Listed below are a few press releases associated with the Pride Study – the population based study of the gay population. Following those posts are some more general critiques of this way of gathering data. The post from the Verge is probably the most critical raising issues of “on the internet no one knows you are a dog” and gaming the consent process (lying about eligibility for the study). On the plus side, the participant pool is going to be easier to sign up and won’t be limited to those who live close to research hospitals. Here is an excerpt from Business Insider to the reaction to the app launch for the Stanford Heart study:

It’s really incredible … in the first 24 hours of research kit we’ve had 11,000 people sign up for a study in cardiovascular disease through Stanford University’s app. And, to put that in perspective – Stanford has told us that it would have taken normally 50 medical centers an entire year to sign up that many participants. So, this is – research kit is an absolute game changer.

The participant pool is limited to iPhone users (no android version of these apps), although some will have a web interface (the Pride Study).

Launch of the Pride Study
UCSF Researchers Launch Landmark Study of LGBTQ Community Health
Jyoti Madhusoodanan | UCSF Press Release
June 25, 2015

A big LGBT health study is coming to the iPhone
Stephanie M. Lee | BuzzFeed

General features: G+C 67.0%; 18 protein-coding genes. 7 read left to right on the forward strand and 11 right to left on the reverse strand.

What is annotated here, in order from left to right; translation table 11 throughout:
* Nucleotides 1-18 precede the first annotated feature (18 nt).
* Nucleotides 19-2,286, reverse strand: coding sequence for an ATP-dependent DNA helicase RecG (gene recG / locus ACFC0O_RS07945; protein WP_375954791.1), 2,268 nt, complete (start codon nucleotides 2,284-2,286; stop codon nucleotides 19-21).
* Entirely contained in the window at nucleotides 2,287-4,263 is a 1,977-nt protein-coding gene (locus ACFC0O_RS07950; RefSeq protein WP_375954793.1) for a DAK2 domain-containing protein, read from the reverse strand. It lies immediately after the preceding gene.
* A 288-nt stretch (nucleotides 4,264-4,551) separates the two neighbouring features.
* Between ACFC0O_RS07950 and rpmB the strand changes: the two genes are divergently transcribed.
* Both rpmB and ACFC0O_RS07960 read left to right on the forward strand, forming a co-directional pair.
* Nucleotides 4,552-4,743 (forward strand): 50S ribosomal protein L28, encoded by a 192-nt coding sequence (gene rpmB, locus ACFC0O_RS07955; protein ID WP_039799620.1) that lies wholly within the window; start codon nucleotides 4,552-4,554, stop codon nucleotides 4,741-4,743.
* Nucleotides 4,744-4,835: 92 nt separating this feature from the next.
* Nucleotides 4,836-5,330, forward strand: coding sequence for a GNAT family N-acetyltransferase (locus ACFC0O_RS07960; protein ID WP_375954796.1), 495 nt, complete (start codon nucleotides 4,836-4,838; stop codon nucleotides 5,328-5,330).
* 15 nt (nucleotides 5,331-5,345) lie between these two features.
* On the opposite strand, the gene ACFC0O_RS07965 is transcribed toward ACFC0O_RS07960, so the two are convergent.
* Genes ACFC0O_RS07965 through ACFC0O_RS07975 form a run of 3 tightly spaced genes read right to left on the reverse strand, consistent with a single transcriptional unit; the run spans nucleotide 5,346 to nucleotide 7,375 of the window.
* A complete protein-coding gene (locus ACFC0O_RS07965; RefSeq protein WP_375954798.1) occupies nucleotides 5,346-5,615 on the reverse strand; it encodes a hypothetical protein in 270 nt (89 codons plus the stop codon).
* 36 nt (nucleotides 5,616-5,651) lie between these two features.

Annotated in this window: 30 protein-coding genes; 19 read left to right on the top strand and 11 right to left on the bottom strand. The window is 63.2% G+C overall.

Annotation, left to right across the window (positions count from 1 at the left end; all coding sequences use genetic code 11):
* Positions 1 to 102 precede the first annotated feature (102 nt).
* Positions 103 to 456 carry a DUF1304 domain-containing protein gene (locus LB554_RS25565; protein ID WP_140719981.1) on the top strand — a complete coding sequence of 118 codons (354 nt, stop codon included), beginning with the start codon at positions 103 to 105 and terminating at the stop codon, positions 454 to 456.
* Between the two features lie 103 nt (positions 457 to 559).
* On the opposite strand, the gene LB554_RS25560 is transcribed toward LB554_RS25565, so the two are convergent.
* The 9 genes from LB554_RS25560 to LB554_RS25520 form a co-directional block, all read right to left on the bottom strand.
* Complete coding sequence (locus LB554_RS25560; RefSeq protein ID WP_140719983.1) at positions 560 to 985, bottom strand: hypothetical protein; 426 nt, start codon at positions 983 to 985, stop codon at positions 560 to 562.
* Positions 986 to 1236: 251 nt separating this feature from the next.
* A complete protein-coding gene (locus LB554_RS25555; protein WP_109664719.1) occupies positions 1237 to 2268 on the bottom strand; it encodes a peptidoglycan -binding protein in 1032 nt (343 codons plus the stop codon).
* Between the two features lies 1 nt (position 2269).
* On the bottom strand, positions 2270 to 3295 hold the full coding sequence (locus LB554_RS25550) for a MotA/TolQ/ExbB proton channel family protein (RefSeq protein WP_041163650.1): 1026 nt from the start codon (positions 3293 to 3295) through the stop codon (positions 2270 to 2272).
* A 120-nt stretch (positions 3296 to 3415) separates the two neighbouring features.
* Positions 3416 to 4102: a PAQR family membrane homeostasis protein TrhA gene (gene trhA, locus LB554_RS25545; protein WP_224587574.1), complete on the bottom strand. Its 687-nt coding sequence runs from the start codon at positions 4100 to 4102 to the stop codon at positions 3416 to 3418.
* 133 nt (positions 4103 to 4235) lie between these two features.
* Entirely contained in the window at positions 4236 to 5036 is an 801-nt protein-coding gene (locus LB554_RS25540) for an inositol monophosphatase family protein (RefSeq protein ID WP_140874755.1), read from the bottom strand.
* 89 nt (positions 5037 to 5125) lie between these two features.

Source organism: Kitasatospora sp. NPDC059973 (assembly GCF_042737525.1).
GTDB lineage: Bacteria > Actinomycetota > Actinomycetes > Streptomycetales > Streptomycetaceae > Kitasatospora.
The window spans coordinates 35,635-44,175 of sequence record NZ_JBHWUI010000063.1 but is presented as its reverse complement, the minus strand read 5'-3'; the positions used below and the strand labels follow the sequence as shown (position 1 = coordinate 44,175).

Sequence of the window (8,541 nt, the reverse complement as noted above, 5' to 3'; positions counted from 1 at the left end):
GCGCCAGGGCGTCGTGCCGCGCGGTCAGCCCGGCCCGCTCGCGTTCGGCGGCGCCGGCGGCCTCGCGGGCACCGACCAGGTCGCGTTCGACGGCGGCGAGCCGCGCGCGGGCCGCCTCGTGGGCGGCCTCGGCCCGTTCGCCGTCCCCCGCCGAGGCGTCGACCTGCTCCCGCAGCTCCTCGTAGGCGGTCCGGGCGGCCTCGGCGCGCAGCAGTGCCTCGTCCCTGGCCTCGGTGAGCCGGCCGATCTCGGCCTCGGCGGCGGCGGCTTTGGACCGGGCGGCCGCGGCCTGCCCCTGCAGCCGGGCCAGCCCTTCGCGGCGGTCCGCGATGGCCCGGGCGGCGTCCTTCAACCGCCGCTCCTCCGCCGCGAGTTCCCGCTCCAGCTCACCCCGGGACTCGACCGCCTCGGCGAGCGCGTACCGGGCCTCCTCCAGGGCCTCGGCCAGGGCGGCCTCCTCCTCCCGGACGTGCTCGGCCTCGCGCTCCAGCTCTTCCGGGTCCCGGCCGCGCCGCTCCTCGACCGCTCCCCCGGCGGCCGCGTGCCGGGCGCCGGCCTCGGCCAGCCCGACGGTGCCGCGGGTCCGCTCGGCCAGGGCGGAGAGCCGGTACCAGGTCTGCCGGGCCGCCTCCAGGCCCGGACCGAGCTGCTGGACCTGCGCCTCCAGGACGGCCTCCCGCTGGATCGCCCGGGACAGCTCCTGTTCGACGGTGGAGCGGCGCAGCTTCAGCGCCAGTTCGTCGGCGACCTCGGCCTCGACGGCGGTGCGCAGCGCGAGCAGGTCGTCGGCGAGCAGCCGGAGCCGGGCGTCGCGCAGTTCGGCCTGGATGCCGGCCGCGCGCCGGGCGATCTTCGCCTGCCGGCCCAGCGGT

June 25, 2015

How The iPhone Is Powering A Massive LGBT Health Study
Kif Leswing | International Business Times
June 25, 2015

Critiques of the Apple ResearchKit
Apple’s new ResearchKit: ‘Ethics quagmire’ or medical research aid?
Arielle Duhaime-Ross | The Verge
March 10, 2015

In-Depth: Apple ResearchKit concerns, potential, analysis
March 9, 2015

What’s the Matter with Polling?

What is the Matter with Polling?
Cliff Zukin | New York Times
June 20, 2015

This article focuses on political polling – and predictions from political polls, but much of the content is relevant to other sorts of telephone-based opinion surveys, many of which are used by social scientists: Survey of Consumers, Pew, Gallup, etc.

The article focuses on (a) the move from landline to cellphones; (b) the growing non-response rate; (c) costs; (d) and sample metrics, e.g., representativeness.

The decline in landline phones makes telephone surveys more expensive since cell phones cannot be reached through automatic dialers. The landline phone vs cellphone distribution comes from the National Health Interview Survey. Here’s a recent summary of the data. The article summarizes this as “About 10 years ago. . . . about 6 percent of the public used only cellphones. The N.H.I.S. estimate for the first half of 2014 found that this had grown to 43 percent, with another 17 percent “mostly” using cellphones. In other words, a landline-only sample conducted for the 2014 elections would miss about three-fifths of the American public, almost three times as many as it would have missed in 2008.”